Tenants of the refurbished Hanson and Eleanor Harrald Buildings included Inovor Technologies (space technology) and Presagen (health technology) in June 2019, with a forecast of over a thousand people working there by the end of the summer season in 2020. Also in June, the independent not-for-profit innovation hub operator Stone & Chalk was commissioned to help start-ups at the site develop and grow and to provide advice to the government. They said that FIXE at Lot Fourteen would be launched by October. Grants, education, workspaces and other forms of support are designed to attract entrepreneurs to the site.

In July 2019, the Massachusetts Institute of Technology (MIT) agreed to collaborate on the development of a "Living Lab", enabling collaboration among the public, private and research sectors to determine the best ways for South Australia to plan both economic and sustainable population growth.

2020

The Australian Space Agency offices were officially opened on 19 February 2020 in the McEwin Building. The ASA is planning to "triple the size of the Australian space industry and create 20,000 new jobs by 2030".

Also in February, Marshall (Premier and Minister of the Arts and Aboriginal Affairs) announced that the A$235 million Aboriginal Cultural Centre would open by 2023, after long consultation with Indigenous communities, especially the local Kaurna people, resulting in improvements on the original plan. The South Australian Museum’s collection of over 30,000 cultural artefacts, currently in storage, would form the centrepiece of the collection on public display, and it would also include artefacts and other forms of art sourced from not only within SA (including from Tandanya and the Art Gallery of South Australia), but also from around Australia, making it the most "comprehensive collection of Australian Aboriginal cultural material in the world". The project was to be funded by the state government to the tune of A$150 million, and federal government by A$85 million. The word “national” had been dropped from the title of the new institution, from its title owing to competition with the Northern Territory, with both jurisdictions claiming their institutions would be firsts for Australia.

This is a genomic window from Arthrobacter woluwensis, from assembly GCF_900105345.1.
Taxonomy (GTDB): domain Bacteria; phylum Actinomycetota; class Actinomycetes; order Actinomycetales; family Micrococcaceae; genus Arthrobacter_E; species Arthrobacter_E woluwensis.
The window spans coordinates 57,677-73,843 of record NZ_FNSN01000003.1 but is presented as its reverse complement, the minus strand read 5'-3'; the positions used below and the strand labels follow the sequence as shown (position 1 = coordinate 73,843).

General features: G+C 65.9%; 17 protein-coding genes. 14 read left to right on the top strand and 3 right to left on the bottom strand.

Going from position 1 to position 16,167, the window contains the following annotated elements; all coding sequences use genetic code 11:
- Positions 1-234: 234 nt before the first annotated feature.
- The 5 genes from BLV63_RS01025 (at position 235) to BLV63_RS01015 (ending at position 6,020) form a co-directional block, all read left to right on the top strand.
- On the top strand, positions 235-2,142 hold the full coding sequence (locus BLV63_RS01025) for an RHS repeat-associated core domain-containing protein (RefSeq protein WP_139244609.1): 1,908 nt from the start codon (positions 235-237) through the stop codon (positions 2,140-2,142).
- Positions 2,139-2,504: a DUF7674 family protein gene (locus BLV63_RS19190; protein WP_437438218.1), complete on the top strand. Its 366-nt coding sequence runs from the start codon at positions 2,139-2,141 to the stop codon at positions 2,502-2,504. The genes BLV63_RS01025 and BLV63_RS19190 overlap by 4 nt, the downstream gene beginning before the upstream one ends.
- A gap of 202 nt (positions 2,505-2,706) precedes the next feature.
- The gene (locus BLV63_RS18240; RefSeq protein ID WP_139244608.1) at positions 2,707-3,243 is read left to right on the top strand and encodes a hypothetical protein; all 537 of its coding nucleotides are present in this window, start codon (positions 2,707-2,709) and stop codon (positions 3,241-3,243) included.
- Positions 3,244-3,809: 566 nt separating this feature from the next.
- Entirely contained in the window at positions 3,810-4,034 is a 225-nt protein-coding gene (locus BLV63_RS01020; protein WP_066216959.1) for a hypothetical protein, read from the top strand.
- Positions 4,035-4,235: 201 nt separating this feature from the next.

The Australian Cyber Collaboration Centre (A3C) was established in the Eleanor Harrald Building in July.

In November 2020, an extra A$50 million was allocated to the Aboriginal Art and Cultures Centre (AACC) in the 2020-2021 state budget, bringing the total amount to A$200 million for construction of the building. It is intended to use virtual reality and other digital technologies, and to create spaces for performances which would cater for "immersive interactive story-telling". Construction is scheduled to commence in 2021, with completion in 2024.

A$60 million of the Adelaide City Deal is earmarked for developing the International Centre for Food, Hospitality and Tourism Studies, with construction starting in 2021. A new 16-storey building will house the Entrepreneurial and Innovation and Centre, scheduled for completion at the end of 2023.The Australian Institute for Machine Learning (AML) is located on the corner of North Terrace and Frome Road, an artificial intelligence research institute created collaboratively by the state government and the University of Adelaide.

The Stone & Chalk startup hub, housed in the old Allied Health Building, provides office space to 45 technology-focused enterprises, and also the MIT's bigdata Living Lab.

2021

In January, the Adelaide office of architectural firm Woods Bagot was commissioned to create the preliminary designs for the AACC.

Coordinates: 34°55′13″S 138°36′31″E / 34.92016°S 138.6085°E / -34.92016; 138.6085